IT IS FURTHER ORDERED that Defendant MBNA America Bank's motion to dismiss (# 16) is DENIED as moot.

         IT IS FURTHER ORDERED that Defendants' Metris Companies, Inc., and Magnus Services, Inc., motion to quash for insufficiency of service (# 22) is DENIED as moot.

         IT IS FURTHER ORDERED that Plaintiffs' motion to strike Metris and Magnus' motion to quash (# 26) is DENIED as moot.

         IT IS FURTHER ORDERED that Metris, Magnus, and Direct Merchants Bank's motion to dismiss (# 38) is DENIED as to Mangus and Direct Merchants Bank. The motion is GRANTED as to Metris, and Plaintiffs' complaint against Metris is dismissed without prejudice. Plaintiffs' have 10 days from entry of this order to amend their complaint to include a claim against Metris.           IT IS FURTHER ORDERED that Mangus and Metris' joinder (# 44) to MBNA's motion for good faith settlement determination (# 41) is DENIED without prejudice.

         IT IS FURTHER ORDERED that Defendant Hawley's motion for summary judgment (# 43) is DENIED without prejudice.

         IT IS FURTHER ORDERED that Plaintiffs' motion for partial summary judgment (# 49) is DENIED without prejudice.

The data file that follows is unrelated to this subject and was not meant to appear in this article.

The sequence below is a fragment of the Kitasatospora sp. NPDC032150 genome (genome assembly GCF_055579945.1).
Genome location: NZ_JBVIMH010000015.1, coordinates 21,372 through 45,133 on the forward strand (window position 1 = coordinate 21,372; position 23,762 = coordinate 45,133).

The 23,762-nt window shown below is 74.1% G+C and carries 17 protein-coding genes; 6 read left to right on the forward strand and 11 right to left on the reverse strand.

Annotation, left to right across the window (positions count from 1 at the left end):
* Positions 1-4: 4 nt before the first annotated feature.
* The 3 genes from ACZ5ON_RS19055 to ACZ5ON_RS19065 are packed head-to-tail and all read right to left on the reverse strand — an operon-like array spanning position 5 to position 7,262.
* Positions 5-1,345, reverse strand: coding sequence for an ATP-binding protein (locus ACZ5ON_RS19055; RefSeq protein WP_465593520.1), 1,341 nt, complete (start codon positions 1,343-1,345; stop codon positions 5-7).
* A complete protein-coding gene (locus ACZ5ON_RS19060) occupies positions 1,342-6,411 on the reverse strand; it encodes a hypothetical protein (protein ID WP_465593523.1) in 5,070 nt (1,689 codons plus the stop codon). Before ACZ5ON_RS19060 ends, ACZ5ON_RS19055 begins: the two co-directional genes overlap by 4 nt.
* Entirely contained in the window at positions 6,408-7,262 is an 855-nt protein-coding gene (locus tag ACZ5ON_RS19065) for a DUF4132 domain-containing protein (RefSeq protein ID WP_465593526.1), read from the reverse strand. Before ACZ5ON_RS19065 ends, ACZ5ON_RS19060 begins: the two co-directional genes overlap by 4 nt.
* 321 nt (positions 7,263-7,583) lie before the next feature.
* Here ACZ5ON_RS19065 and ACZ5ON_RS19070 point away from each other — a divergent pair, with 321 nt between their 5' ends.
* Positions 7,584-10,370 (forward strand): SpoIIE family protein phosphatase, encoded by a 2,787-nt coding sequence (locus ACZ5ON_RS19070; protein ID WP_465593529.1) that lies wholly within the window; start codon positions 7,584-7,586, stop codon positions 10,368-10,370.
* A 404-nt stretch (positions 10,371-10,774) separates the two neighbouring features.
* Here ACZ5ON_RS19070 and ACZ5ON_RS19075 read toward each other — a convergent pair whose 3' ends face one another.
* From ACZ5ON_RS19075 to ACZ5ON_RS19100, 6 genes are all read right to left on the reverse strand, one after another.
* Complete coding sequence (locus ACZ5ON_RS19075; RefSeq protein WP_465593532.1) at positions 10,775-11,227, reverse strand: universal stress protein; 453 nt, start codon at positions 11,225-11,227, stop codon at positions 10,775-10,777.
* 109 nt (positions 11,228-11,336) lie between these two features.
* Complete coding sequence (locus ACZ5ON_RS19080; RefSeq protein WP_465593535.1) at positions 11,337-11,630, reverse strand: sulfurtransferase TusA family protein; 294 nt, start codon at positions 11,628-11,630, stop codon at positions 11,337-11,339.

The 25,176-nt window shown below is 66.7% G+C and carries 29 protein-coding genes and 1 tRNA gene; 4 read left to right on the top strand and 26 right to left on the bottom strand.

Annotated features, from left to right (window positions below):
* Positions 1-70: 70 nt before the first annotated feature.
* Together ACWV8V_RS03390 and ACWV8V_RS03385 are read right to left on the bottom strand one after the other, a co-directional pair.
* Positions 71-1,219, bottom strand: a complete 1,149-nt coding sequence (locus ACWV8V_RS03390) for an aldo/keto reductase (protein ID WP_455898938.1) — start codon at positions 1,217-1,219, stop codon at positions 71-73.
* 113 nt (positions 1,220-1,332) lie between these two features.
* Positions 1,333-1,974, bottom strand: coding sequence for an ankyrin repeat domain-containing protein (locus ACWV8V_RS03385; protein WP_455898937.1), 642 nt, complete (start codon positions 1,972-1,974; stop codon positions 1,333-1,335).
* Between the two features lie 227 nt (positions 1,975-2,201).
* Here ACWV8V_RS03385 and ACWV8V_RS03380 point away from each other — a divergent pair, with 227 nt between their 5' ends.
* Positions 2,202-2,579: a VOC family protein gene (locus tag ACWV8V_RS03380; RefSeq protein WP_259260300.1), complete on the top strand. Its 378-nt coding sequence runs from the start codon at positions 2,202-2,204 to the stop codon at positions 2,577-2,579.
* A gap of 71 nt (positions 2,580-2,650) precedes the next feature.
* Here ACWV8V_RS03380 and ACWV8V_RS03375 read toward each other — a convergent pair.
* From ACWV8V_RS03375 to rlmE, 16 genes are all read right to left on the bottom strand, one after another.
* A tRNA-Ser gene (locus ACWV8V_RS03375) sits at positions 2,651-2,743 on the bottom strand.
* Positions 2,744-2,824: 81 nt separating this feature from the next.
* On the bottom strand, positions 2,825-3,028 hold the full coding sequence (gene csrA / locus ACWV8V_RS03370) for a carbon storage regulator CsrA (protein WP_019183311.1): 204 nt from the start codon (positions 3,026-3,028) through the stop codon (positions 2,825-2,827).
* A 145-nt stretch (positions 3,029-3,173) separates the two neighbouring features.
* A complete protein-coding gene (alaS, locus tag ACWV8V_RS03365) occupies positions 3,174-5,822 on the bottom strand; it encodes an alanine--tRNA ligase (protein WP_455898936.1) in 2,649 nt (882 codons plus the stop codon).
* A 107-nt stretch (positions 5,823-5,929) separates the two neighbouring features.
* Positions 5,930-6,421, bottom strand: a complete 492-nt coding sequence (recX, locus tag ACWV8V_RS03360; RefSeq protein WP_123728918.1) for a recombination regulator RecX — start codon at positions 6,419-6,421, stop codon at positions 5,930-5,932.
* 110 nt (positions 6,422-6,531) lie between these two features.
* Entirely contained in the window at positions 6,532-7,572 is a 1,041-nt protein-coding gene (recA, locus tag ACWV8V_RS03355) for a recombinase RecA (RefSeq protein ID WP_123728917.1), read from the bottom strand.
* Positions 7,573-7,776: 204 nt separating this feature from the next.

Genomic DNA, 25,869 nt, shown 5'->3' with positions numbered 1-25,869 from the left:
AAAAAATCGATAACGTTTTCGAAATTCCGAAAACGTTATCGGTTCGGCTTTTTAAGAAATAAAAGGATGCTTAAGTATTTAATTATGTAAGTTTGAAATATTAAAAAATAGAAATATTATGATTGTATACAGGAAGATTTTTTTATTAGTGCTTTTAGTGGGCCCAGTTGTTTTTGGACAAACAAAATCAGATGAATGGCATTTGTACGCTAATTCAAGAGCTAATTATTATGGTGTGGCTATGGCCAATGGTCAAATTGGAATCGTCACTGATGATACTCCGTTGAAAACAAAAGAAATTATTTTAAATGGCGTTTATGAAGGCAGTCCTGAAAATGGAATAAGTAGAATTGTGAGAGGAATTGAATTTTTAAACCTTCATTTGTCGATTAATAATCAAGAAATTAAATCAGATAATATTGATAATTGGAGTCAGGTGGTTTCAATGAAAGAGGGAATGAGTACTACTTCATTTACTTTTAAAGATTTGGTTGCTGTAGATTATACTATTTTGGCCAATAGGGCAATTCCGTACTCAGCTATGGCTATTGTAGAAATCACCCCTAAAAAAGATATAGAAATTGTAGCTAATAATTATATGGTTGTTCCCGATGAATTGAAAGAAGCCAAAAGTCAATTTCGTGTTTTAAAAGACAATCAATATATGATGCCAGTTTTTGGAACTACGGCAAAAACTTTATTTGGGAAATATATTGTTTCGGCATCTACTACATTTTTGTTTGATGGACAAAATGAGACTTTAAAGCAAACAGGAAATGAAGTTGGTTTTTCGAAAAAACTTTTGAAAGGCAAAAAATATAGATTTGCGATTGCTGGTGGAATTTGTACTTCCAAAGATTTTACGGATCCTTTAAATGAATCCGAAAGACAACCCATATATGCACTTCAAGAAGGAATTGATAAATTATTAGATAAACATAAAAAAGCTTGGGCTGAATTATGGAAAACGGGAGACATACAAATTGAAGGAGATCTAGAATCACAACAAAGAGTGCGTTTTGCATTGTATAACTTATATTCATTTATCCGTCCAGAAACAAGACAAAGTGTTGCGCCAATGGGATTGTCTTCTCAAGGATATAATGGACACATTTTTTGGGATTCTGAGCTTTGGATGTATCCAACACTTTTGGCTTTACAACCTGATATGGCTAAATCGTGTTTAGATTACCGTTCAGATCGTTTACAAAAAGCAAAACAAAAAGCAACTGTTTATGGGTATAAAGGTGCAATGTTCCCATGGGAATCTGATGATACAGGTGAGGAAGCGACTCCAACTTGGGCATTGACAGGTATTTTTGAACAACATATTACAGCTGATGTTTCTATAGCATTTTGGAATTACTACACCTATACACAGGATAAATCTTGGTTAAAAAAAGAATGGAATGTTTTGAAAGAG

Summaries of

Kerr v. Wanderer Wanderer

United States District Court, D. Nevada
Dec 31, 2002
211 F.R.D. 625 (D. Nev. 2002)

denying good faith settlement motion because defendants were unable to show they had a right to set-offs or contribution under the FDCPA

Summary of this case from Manikan v. Pac. Ridge Neighborhood Homeowners Ass'n
Case details for

Kerr v. Wanderer Wanderer

Case Details

Full title:THOMAS M. KERR, and BARBARA J. KERR, Plaintiffs, v. WANDERER WANDERER…

Court:United States District Court, D. Nevada

Date published: Dec 31, 2002

Citations

211 F.R.D. 625 (D. Nev. 2002)

Citing Cases

Wesco Ins. Co. v. Smart Indus. Corp.

Nevada's statute was enacted "to encourage settlements by discharging all liability for contribution by a…

Manikan v. Pac. Ridge Neighborhood Homeowners Ass'n

A number of Federal courts have already concluded there is no right of contribution or indemnity under the…